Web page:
Week 17 Update: Scott Lake Offered Up a Little Bit of Everything For the Last Week of the Season.

Week 17 Update: Scott Lake Offered Up a Little Bit of Everything For the Last Week of the Season.

How does a fishing lodge wrap up a season as sensational as the one the guests and staff of Scott Lake Lodge experienced in 2017? After all this was the year when our guests landed a total of 1944 trophy fish and 40 northern pike that measured at 47 inches or better, both all-time lodge records. Well, I guess the best thing to do would be to record two monster 47 inchers on the very first day of our last group of the season. Sean Saraka and Joey Albarelli found themselves on the other end of the line from those bruiser pike who cooperated nicely by slipping out of the transparent waters of Scott Lake just long enough to pose for a few pictures. It was a smashing start to a wonderful week of abundant big fish. Add in the many wildlife sightings, over-the-top shore lunches and wonderful customer bonding and we are getting close to that closer week. With so many of our guests coming back the same week each season, it’s like mini family reunions every week. This final week had that in spades. The conversations and card games went on well after dinner every night. We had some new guests this week which made it even more exciting. As a fishing lodge, we get just one chance to make a good first impression with our new guests. I think we made it.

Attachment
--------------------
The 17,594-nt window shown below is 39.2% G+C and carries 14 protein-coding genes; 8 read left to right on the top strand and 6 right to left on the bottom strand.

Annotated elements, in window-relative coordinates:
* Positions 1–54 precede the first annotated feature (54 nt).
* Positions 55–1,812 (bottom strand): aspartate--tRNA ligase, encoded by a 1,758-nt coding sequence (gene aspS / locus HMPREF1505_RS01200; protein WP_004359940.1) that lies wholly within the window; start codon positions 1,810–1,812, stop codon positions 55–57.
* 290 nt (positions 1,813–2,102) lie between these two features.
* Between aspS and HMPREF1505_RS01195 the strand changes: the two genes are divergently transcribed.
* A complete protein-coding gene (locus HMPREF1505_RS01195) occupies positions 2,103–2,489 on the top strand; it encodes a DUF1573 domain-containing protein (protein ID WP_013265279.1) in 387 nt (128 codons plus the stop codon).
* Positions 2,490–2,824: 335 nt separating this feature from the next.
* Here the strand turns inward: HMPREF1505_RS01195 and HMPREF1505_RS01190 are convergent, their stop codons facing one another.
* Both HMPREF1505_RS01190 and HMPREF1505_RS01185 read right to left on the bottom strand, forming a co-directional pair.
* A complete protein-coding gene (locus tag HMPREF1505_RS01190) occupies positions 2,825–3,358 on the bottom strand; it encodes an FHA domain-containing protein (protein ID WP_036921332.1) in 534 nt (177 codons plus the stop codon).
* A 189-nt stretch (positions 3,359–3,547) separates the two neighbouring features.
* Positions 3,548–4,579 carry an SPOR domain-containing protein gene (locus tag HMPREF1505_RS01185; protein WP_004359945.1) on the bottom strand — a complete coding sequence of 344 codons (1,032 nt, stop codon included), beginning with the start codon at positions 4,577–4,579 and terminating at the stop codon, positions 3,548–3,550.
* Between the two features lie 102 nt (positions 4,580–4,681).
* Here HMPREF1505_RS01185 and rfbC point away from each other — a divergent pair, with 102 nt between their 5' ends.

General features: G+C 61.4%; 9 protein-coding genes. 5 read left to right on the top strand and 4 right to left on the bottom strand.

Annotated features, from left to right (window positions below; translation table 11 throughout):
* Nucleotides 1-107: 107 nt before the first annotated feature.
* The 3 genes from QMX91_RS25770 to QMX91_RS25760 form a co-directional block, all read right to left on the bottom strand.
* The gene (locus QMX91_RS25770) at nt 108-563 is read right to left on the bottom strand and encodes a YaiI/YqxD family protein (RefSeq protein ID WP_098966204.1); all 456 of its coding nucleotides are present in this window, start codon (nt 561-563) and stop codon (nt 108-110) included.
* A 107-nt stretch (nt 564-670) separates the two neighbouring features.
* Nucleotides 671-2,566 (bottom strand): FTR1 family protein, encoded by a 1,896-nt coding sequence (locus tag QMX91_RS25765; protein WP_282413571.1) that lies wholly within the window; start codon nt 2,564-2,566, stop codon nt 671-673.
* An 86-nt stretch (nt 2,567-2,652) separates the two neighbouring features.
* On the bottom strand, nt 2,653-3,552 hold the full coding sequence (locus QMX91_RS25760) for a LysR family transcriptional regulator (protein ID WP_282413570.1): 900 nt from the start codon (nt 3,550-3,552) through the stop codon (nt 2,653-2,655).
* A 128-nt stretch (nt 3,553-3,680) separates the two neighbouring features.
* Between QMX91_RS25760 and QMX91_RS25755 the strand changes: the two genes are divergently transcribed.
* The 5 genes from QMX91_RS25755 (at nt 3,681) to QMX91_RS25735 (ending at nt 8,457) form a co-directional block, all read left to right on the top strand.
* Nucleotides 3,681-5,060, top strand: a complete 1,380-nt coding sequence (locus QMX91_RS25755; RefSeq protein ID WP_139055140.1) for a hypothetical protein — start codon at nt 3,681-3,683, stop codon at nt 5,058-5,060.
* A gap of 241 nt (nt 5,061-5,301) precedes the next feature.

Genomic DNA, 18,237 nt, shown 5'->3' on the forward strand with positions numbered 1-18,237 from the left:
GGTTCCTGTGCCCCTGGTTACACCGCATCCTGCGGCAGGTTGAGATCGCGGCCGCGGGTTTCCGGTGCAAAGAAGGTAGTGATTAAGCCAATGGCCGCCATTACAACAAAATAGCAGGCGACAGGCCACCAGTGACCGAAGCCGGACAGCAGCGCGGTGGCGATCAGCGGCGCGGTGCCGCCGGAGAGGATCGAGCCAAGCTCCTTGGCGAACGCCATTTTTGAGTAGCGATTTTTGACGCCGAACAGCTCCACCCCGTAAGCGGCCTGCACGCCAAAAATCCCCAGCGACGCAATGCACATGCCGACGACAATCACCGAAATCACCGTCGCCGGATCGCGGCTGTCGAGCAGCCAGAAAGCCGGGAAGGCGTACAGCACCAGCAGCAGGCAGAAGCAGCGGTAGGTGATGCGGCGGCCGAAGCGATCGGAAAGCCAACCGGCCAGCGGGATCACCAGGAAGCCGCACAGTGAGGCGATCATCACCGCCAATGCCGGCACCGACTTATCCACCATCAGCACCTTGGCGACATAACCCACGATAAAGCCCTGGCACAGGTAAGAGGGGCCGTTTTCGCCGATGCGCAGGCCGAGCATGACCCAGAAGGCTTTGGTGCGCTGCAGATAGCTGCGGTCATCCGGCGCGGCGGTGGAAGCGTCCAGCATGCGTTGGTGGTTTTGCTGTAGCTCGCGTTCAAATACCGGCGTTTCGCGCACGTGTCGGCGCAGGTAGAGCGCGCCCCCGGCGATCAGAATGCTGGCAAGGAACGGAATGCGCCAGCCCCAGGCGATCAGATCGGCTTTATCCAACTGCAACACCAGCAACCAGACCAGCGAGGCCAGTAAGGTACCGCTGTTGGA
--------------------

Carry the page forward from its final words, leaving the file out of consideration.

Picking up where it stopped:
The big fish are always energizing and the group was fired up every night at trophy announcements. There were cheers for Peter Mancuso’s 46.5” pike; Paul Rowland’s 46; a pair of 45s landed by both Zack Skolnick and Chris Rowland; Mark Graf’s 45 pike; a pair of 40” Lake Trout captured by Joe Albarelli and Mike Albarelli’s 40” Laker. Our guests really get into sharing their trophy experiences, whether those trophies are fish or a close encounter with a loon. There were lots of fish stories. Even our small fish, the arctic grayling, got bigger this week. Todd Rosenberg pulled a fat 20-inch grayling out of the Smalltree rapids, the biggest of the season. Bill Russell wasn’t far behind with a 19 incher. Joe Parker landed an 18 incher there as well. That exhilarating “it’s a trophy” feeling was shared another 100 times during the five-day trip, despite some very strong winds that at times made fishing a bit chaotic. The thirteen Scott Lake guides though, with a total of just under 200 seasons at Scott under their belts, handled the conditions well and kept their guests on fish. Their years of experience on these waters rarely lets the customers down. The daily fish counts for some boats were off the charts. Big fish came too but there is a reason we call a 40- inch pike a trophy—there aren’t a lot of them. Don’t ask the father/son team of Paul and Chris Rowland how rare trophy pike are. For at least one day on Sandy Lake the big pike weren’t rare at all. Between them they landed a cool dozen trophy pike—all in a single day. The next day on Labyrinth Lake they focused on grayling and landed 19 trophies. Making that day even more spectacular they spotted not just a bear but seven black bears along the lake shore. One big boar was lured right into the water by the guide’s effective dying rabbit call. The guide did check the depth under the boat to make sure the bear had to swim not walk to the boat and making sure the bear, who apparently thought that he had three big rabbits to eat, didn’t join them in the boat. The big guy did wade out to within 30 feet though. He wanted that rabbit, but he needed some glasses.